Hydrangea Root May be Treatment for Rheumatoid Arthritis
Posted Jan 17 2011 5:46pm
An ancient Chinese herb that has been used for 2,000 years to treat malaria and reduce fevers is now being tested for use in treating autoimmune diseases like rheumatoid arthritis. The new drug is made from the herb chang shan, from the root of the blue evergreen hydrangea.
The active compound in chang shan, febrifugine, is too toxic for use as a modern drug. U.S. Army scientists created a febrifugine derivative called halofuginone in the 1960’s as a possible malaria drug, but discontinued additional study. Scientists had not been able to determine how the drug worked.
But recently Harvard Medical School researchers Mark S. Sundrud, PhD, Anjana Rao, PhD, and colleagues show that halofuginone inhibits Th17 cells. Th17 cells are a specific kind of immune cell that was not identified until 2006.
Researchers discovered that Th17 cells regulate autoimmune inflammatory responses. Those are the types of immune response that can result in several diseases such as rheumatoid arthritis, eczema, psoriasis, inflammatory bowel disease, type 1 diabetes and multiple sclerosis,.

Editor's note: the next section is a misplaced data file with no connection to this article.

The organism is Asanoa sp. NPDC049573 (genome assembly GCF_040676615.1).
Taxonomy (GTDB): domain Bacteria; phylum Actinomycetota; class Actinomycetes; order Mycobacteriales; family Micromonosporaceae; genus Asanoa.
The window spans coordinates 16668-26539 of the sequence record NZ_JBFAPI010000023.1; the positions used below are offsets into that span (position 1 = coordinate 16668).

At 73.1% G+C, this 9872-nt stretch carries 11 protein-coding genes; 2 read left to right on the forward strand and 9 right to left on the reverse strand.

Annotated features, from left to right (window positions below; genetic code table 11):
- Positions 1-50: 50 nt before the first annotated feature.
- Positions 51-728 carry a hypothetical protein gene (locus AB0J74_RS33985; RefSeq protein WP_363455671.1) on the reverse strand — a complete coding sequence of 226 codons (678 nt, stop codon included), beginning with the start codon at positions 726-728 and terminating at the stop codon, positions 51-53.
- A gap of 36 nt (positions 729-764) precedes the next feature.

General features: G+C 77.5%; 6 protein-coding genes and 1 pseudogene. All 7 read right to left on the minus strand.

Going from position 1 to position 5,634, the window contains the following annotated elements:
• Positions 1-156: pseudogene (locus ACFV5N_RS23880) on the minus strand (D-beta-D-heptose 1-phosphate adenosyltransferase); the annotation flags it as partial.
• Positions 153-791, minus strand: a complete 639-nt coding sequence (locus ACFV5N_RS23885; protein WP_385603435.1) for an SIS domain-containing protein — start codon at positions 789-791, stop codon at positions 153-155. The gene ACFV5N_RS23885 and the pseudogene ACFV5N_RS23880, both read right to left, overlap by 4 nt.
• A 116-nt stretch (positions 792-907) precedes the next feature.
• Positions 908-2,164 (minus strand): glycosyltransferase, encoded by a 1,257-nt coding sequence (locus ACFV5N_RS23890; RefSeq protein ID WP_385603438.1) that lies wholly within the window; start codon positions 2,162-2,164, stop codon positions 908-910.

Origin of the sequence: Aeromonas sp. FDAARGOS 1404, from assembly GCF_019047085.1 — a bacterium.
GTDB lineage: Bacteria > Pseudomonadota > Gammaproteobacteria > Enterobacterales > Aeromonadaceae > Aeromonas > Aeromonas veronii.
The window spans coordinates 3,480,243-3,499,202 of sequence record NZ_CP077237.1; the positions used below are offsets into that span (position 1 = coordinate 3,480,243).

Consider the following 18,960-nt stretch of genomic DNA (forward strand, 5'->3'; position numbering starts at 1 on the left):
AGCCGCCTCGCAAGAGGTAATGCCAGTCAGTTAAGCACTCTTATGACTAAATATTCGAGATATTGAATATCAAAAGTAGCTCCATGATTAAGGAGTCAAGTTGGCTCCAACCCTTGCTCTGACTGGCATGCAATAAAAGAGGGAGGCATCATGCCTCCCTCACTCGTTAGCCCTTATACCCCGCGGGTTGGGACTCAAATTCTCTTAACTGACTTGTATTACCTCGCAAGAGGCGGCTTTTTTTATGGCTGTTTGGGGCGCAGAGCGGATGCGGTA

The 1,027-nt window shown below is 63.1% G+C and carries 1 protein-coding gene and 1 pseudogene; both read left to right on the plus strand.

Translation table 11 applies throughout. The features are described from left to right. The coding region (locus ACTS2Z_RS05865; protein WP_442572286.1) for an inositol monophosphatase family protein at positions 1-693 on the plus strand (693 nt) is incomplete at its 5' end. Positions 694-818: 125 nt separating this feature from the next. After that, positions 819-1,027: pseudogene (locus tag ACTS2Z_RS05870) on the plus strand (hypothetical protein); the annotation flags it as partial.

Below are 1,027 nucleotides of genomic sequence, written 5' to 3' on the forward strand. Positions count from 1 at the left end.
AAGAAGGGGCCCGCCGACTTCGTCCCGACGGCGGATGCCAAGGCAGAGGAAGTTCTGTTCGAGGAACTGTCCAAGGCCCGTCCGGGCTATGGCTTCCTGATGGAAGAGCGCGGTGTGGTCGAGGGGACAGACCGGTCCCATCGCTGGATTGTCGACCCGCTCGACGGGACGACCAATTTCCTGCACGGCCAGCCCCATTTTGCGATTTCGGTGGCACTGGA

“Halofuginone may herald a revolution in the treatment of certain types of autoimmune and inflammatory diseases,” Rao says in a news release.
Current treatments for autoimmune diseases inhibit many different immune responses, which leaves patients vulnerable to infections and cancers. However, a drug that specifically inhibits one type of immune response would be a major breakthrough. It may be that Halofuginone is such a drug.
“This is really the first description of a small molecule that interferes with autoimmune pathology but is not a general immune suppressant,” Sundrud says in the news release.
An added bonus: Halofuginone could probably be taken orally, rather than by injection.
The current findings by Drs. Sundrud and Rao are based only on mouse studies. They must be refined and confirmed in humans before any actual drug is developed.
The findings of this research are published in the June 5 issue of Science.